By MALCOLM FOSTER
Yoshihiko Noda faces such a staggering array of domestic problems that the last thing he needs is a sour relationship with China, Japan’s biggest trading partner.
Yet the incoming prime minister is being viewed warily in China, whose media are playing up his comments supporting Yasukuni Shrine and that Beijing’s military buildup is creating regional unease.
” ‘Hawk’ to become Japan’s new prime minister,” said the nationalistic Global Times.
Regarded at home as a smart but bland fiscal conservative from humble roots, Noda replaces the unpopular Naoto Kan. Fresh off a stint as finance minister, Noda will likely focus on reviving the stagnant economy and reducing the massive national debt as well as recovering from the quake-tsunami and nuclear disasters.
But in China, the media are portraying Noda as a rightwing nationalist and have predicted a rocky period for Japan-China relations. Even more liberal newspapers highlighted his comments, first made in 2005 and reiterated earlier this month, that convicted wartime leaders enshrined at Yasukuni Shrine should no longer be seen as criminals.
Visits to the contentious shrine by postwar politicians have often enraged Japan’s neighbors, who see the shrine as a glorification of militarism and a symbol of Tokyo’s failure to fully atone for its past imperialism. When Prime Minister Junichiro Koizumi used to visit the shrine it triggered rage and a five-year chill in relations with China and South Korea.
Japan, long used to being the region’s dominant power, has been unsettled by China’s fast-accelerating power over the past decade, even as the two countries — now the world’s second- and third-largest economies — built thriving commercial relations. In this rivalry, Beijing has often appeared to test Tokyo’s mettle, at times taking advantage of political transitions in Japan.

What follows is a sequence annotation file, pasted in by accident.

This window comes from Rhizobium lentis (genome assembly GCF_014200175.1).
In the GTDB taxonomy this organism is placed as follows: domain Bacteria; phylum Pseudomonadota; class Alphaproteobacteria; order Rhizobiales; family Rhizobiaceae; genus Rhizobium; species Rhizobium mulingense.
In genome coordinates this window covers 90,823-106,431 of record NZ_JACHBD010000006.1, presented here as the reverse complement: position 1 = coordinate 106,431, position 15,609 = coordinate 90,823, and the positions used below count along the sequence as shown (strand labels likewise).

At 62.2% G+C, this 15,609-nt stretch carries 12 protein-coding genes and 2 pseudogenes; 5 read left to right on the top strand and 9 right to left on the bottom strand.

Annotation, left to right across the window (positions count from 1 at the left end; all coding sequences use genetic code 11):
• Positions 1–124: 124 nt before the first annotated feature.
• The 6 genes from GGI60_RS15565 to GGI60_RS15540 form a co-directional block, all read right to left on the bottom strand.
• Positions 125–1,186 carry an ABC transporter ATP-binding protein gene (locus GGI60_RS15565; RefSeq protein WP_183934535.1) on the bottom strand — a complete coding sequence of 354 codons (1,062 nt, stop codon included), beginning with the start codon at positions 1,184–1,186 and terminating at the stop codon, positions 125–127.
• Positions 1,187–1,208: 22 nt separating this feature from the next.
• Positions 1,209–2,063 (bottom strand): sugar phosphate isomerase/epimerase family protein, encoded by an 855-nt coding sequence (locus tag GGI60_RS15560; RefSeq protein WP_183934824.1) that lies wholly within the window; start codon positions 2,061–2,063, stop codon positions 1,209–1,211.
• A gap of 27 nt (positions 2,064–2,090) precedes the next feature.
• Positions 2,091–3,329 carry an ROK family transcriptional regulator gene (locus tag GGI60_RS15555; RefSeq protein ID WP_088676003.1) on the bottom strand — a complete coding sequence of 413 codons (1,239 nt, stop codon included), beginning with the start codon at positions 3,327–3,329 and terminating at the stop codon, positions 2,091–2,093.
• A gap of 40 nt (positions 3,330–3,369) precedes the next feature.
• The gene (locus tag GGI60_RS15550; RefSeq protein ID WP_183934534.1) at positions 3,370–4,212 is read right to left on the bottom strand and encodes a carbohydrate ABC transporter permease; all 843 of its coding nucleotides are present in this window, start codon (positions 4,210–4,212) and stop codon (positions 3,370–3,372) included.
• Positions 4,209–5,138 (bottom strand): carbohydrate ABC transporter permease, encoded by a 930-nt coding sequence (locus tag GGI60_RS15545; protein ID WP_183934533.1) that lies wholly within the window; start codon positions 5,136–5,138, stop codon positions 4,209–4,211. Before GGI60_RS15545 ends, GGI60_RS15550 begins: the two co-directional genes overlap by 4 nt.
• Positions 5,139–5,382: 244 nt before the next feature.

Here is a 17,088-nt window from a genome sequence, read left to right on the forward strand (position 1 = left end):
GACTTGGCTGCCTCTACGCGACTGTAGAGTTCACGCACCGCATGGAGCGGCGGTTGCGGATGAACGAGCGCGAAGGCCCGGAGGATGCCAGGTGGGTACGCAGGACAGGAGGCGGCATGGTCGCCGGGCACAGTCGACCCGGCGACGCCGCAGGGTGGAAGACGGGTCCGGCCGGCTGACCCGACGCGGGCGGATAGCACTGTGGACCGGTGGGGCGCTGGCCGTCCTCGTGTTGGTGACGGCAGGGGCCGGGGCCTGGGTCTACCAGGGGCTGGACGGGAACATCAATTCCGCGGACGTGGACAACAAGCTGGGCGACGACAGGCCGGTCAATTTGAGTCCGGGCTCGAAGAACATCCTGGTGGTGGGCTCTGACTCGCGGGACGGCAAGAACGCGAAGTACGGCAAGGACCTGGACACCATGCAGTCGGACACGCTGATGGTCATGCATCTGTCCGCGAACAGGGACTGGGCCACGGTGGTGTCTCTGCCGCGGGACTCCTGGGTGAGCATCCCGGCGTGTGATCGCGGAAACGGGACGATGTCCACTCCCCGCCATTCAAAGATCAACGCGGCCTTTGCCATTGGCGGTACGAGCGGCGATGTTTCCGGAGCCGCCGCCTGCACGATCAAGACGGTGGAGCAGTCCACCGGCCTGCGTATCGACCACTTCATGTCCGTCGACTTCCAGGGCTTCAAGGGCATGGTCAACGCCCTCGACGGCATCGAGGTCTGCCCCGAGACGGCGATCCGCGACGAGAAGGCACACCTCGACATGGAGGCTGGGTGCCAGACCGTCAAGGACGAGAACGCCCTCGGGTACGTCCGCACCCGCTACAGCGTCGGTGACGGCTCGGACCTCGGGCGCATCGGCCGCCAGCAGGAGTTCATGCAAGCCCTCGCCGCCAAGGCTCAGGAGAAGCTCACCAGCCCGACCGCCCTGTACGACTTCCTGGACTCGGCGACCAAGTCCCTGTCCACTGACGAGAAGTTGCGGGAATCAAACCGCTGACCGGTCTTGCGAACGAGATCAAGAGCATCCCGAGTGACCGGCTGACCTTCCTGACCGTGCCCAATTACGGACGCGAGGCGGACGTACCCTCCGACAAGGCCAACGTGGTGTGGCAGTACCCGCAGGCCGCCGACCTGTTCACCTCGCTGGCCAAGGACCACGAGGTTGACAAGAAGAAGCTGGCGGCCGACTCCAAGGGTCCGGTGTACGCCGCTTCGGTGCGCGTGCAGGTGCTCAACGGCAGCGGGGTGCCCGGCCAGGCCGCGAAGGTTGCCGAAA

On Monday, after Noda was elected head of the Democratic Party of Japan, China’s official news agency warned him not to ignore Beijing’s “core interests.” In a harshly worded editorial, Xinhua demanded Noda not visit Yasukuni and said Tokyo must recognize China’s claim over the Japanese-controlled Senkaku Islands in the East China Sea.
Ties between the countries deteriorated sharply last year when a Chinese fishing boat captain was arrested — and later released — by Japan after his boat collided with a patrol boat in disputed waters near the islands as the coast guard try to shoo him away.
The territorial dispute could flare again. Last week, two Chinese fisheries patrol boats sailed into contested waters near the islands, drawing a rebuke from Tokyo.
Noda made a veiled reference to China in comments Saturday during a joint news conference by the five candidates for the prime minister’s job: “Among our neighboring countries, there is a nation that is mixing up economic growth and nationalism.”
He added that Japan “has instilled a weak image when it comes to territorial issues. We do not need to make advances, but we should be prepared in case something happens.”
Noda, 54, and the rest of Kan’s Cabinet chose not to visit Yasukuni this year, and analysts believe Noda is unlikely to do so as prime minister, or make any strident statements about war criminals or Japan’s wartime past.